' Thus, during normal operation, changes in web tension are reflected by a movement of the dancer 46 up or down from its zero position Y The instantaneous dancer position isin turn reflected by a given resistance in the potentiometer 66. This causes the console 34 to vary the pressure applied to the brake 72 controlling ready web from roll 26 against the trailing edge of the running web W, the ready web having previously been laid into the splicing station 14 and provided with double-faced adhesive as described in the aforesaid patent. The two webs now being spliced together, the control console 34 actuates a knife which cuts the running web immediately behind the splice. Thereupon, the console emits a signal to a conventional eddy current drive 82 associated with the arbors 28 supporting the roll 26 of ready web. Drive 82 accelerates the ready roll for a predetermined time sufficient to bring the ready web substantially up to the web running speed V A similar drive 84 is associated with arbors 12 for accelerating those arbors when they are'supporting a roll of ready web.
During the aforesaid splice cycle, the amount of web W entering the accumulator 18 is much less than the amount of material being pulled from the accumulator by. press 24. Accordingly, the supply of web stored in the accumulator is reduced, causing the dancer 46 to move down toward the fixed rolls42. Upon completion of the splicing cycle, console34 controls the speediof the web entering the accumulator and the movements of thedancer to control the rate at which the accumulator refills with Web. In other words, if the supply of web is substantially depleted, the dancer is returned to the running web to increase or decrease the drag force on the running web as necessary to return the dancer to its zero position Y I I As will be seen later also, the console processes the resistance value of potentiometer 66 to develop a signal which represents the velocity of the dancer 46. This signal is also used to modulate the drag force applied by brake 72 to obtain even closer control over web tension andthe movements'of dancer 46. Stillmore control over web tension and dancer movements is obtained by varying the gain of the closed servoloopin the console in accordance with the size of roll of running web by processing the signals from tachometers 32 and 38. As a result, the system minimizes the hunting movements of the dancer over the full range of web speeds. Also, just the proper amount of braking force is applied to the running web roll for the existent operating conditions.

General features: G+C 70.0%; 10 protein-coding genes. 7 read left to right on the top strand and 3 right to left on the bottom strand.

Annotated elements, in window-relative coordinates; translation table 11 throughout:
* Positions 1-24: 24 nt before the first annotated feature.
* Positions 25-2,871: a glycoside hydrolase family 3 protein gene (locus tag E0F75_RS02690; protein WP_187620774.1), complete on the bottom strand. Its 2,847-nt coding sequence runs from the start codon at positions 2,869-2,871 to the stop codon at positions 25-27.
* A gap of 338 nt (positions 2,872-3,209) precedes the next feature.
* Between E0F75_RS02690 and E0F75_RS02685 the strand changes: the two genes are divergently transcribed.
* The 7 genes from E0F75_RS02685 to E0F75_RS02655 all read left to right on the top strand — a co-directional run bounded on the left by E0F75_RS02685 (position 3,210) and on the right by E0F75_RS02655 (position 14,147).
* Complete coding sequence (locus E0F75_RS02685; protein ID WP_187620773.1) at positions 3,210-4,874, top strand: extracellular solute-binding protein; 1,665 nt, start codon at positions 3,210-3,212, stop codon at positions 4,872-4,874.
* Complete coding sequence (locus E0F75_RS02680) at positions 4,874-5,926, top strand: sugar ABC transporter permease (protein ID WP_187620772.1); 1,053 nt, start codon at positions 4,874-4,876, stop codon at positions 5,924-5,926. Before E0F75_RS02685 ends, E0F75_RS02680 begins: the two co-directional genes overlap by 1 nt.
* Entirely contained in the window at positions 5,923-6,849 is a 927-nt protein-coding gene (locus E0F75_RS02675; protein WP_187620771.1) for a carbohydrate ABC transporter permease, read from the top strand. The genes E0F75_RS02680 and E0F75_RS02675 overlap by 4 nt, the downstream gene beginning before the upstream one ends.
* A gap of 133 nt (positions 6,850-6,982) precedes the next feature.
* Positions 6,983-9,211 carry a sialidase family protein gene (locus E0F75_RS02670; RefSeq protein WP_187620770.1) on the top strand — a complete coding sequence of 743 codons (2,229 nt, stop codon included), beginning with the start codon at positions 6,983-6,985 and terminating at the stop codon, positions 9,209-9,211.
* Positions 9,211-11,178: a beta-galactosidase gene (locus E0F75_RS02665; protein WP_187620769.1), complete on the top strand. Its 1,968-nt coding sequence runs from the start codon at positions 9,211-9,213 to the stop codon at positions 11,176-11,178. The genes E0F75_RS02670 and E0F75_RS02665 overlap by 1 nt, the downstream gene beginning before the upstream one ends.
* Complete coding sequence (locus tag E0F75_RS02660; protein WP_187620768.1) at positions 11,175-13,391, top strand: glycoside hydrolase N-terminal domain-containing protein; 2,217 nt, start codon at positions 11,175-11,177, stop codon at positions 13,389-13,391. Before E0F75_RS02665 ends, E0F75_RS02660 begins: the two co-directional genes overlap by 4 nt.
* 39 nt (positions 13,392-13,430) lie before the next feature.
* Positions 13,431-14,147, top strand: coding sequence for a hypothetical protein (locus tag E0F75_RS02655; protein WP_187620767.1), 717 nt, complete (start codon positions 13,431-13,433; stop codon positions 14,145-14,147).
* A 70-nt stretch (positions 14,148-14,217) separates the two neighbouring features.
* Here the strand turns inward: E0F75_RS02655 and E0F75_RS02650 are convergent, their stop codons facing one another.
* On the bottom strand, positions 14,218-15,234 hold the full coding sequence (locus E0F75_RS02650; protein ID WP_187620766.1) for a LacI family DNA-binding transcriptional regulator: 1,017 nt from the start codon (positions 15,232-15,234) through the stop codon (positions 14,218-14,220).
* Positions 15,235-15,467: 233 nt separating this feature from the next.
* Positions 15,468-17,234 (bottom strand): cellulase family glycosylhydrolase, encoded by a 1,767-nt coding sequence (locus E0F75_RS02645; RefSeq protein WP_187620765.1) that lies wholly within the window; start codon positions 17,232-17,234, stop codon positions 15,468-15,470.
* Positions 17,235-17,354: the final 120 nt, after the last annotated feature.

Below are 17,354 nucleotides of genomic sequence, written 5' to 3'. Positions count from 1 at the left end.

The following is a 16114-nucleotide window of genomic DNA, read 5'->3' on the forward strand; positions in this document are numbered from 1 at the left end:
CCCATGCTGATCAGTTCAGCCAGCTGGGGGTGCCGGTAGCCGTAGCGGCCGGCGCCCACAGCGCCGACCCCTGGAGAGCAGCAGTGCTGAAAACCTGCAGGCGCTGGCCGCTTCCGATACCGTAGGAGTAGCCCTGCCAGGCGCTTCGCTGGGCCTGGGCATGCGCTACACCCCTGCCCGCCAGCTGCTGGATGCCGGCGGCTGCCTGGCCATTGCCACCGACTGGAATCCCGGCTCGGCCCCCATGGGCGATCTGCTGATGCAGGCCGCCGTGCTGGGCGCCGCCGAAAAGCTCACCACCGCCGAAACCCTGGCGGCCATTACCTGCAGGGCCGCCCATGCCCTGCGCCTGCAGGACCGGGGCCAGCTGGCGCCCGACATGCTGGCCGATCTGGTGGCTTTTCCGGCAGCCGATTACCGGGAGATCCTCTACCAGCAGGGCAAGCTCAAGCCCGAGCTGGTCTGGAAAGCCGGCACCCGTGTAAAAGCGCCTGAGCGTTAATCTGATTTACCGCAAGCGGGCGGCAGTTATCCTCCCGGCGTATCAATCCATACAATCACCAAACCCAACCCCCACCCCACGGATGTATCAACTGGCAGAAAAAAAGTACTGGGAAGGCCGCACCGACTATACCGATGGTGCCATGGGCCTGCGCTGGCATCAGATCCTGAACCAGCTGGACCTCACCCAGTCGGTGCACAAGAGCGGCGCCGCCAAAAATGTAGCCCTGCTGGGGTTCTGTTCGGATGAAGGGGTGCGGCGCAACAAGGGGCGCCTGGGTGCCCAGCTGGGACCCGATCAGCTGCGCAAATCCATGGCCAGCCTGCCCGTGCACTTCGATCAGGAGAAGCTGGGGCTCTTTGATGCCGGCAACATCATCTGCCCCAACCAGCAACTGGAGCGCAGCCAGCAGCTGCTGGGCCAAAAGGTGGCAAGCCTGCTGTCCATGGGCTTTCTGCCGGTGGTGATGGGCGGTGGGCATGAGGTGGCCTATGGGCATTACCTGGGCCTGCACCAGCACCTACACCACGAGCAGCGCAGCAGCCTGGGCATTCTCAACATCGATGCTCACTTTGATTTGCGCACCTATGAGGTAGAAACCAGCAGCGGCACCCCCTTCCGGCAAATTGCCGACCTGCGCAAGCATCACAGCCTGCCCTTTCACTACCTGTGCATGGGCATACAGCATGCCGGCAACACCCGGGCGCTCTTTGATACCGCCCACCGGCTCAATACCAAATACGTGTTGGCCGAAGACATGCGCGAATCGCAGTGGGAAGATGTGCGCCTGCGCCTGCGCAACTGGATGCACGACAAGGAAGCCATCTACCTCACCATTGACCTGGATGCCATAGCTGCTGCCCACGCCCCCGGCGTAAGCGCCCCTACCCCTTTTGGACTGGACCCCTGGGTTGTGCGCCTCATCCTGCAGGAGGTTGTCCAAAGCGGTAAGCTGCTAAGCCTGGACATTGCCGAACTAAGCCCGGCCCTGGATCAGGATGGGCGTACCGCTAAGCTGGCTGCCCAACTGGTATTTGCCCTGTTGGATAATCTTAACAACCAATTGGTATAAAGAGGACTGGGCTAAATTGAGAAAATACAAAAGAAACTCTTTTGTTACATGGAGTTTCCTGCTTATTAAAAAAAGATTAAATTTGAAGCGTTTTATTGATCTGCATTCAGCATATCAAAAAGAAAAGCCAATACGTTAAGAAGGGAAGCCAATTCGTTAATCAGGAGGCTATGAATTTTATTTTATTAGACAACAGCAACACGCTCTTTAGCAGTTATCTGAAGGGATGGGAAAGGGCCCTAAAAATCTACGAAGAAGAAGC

When the size of the running roll 10 reaches a prede termined minimum diameter, this is detected by console 34 which thereupon initiates the splicing cycle. The console applies a constantly increasing pressure to the break 72 on the running roll so that the roll decelerates at a predetermined rate. By varying the gain of the system in accordance with roll size, asthe roll diminishes in size, the dancer can be made tomove up, making more storage available at time of splice. Also, as the roll diminishes in size, less storage is required for emergency stops. Accordingly, this system can be programmed so that just enough reserve storage is available in the accumulator to handle an emergency stop proportional to roll diameter.
As soon as the speed of the running web W reaches zero or a selected minimum speed, as measured by the tachometer 38, console 34 emits a control signal to the splicing station 14 to bring the leading edge of the its zero position Y at a faster rate than if there is only a small web deficiency in the accumulator. Since a closed loop servocontrol system is employed, there'is much closer control over the movements of dancer 46, particularly during the splice service cycle when the accumulator is being refilled.